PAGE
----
When thinking about noisy work environments, it is common to automatically think of occupations like road work, construction sites, or factories. Although, in reality these noisy work environments can be anywhere. According to Occupational Safety and Health Administration (OSHA), in the matter of just one year, 22 million employees have been exposed to high and dangerous volumes of noise. After this statistic became clear, it was obvious something needed to be done about it. They have since been penalizing companies where hearing safety was not being considered and about $1.5 million in fines overall have been issued.

Signs That the Noise May be at Dangerous Levels

Warnings of high noise volumes may not be noticeable until after you exit the area and usually the signs of the area being too loud will show up later on in the day. Some signs may include ringing, humming, or pain in the ears which is one of the most common signs that you are in an area where ear protection is most definitely needed.

Sometimes even temporary hearing loss, where everything goes completely silent for a short amount of time can happen. Another sign could include having to speak at high volumes just so the person next to you can hear what is trying to be said, when they might only be a few feet away from you. If you have to speak loudly in order for someone to hear you when there is barely any distance in between, that is a clear sign that something is not right with the noise levels in the area.

Can this be Reversed After the Damage is Done?

NIHL, which stands for (noise induced hearing loss) can happen at any age from children to the elderly. The average spent on hearing loss disabilities yearly is estimated to be $242 million, which is an astronomical number when it could have been resolved with protection for the ears. Unfortunately, these signs can either take place immediately or in the future. Sometimes even surgery and/or hearing aids can’t fix or improve this type of hearing loss so it is extremely important to stay on top of the game and fix the issue before it’s too late.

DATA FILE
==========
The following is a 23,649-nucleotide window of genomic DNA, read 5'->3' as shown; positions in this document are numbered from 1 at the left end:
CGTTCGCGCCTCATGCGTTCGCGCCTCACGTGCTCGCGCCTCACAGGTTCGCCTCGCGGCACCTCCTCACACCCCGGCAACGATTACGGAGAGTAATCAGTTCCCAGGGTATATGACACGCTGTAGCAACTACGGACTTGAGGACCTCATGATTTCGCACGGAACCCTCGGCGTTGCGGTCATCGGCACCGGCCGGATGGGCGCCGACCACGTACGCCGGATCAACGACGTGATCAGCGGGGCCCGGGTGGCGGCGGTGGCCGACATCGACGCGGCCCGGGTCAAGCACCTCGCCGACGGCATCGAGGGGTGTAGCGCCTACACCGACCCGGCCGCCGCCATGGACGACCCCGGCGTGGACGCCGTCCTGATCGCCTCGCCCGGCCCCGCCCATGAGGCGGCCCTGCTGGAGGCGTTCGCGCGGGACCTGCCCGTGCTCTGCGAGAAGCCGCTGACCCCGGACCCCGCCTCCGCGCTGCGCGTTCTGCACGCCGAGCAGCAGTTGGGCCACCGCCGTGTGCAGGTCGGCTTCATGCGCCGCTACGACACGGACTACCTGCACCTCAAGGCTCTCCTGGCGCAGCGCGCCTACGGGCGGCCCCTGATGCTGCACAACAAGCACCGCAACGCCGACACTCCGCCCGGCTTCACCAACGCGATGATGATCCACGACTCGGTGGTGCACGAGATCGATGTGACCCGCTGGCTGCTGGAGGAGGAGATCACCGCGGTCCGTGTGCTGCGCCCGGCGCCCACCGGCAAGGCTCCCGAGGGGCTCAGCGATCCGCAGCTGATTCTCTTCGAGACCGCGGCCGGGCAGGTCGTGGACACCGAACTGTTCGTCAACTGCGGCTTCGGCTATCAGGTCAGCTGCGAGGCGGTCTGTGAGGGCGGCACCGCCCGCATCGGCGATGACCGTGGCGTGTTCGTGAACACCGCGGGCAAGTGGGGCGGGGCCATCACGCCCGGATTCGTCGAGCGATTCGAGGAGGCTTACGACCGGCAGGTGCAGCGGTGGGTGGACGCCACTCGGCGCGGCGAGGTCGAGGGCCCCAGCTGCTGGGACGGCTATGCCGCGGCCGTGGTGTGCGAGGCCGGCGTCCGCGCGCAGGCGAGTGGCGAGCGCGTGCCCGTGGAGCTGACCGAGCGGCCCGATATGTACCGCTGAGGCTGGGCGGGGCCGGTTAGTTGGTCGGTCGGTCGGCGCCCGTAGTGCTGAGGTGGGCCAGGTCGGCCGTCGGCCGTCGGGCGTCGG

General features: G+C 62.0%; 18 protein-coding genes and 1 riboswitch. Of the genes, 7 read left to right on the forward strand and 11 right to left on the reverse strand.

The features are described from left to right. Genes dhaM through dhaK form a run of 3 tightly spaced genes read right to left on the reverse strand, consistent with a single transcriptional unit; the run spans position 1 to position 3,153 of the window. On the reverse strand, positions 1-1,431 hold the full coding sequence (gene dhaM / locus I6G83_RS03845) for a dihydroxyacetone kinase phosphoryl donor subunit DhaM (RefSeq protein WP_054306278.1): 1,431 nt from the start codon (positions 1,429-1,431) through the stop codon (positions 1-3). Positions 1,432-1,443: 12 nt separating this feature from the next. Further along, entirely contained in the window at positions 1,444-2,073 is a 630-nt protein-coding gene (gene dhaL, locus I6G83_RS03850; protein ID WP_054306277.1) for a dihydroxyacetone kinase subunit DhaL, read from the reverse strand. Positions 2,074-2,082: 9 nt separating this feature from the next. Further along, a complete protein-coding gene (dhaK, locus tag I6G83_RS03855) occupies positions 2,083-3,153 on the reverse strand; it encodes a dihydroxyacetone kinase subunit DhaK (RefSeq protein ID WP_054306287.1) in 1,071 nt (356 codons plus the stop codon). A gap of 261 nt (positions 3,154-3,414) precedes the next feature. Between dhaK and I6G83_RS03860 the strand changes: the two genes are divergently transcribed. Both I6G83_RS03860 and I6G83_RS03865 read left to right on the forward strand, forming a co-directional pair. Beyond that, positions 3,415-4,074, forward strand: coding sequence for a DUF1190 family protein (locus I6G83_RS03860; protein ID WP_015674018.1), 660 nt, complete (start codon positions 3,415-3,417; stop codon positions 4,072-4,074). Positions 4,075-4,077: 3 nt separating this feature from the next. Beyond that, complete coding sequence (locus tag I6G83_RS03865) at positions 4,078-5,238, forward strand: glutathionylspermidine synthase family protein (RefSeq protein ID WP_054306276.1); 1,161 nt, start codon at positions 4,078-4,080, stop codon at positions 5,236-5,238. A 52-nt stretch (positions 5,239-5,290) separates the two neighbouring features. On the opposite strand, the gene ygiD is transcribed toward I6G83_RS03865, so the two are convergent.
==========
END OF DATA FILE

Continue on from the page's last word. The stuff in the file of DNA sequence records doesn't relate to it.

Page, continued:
Effects on a Person’s Mental and Physical Health

Can exposure to high level noise environments affect someone’s mental health? The answer to this is yes. Noise can cause numerous problems for your mental health. Some illnesses from high volumes of sound would include Hypersensitivity, insomnia, and even Coronary Artery Disease (CAD) which occurs in the major blood vessels of the heart and is not curable. A past study had actually shown that people who live or work in noisy environments are more likely to be admitted to a hospital for things like a stroke, cardiovascular disorders, and more because of the high noise volumes and the stress it causes on the body.



Husten, Larry. “People Who Live Near Airports at Increased Risk for Cardiovascular Disease.” Forbes, Forbes Magazine, 8 Oct. 2013, www.forbes.com/sites/larryhusten/2013/10/08/people-who-live-near-airports-at-increased-risk-for-cardiovascular-disease/#46049bac4141.

Lisa, Packer. “Advocating for Hearing Health in a Noisy Work Environment.” Healthy Hearing, Advocating for Hearing Health in a Noisy Work Environment, 23 June 2016, www.healthyhearing.com/report/52661-Advocating-for-hearing-health-in-a-noisy-work-environment.

 “UNITED STATES DEPARTMENT OF LABOR.” Occupational Safety and Health Administration, United States Department of Labor, www.osha.gov/SLTC/noisehearingconservation/.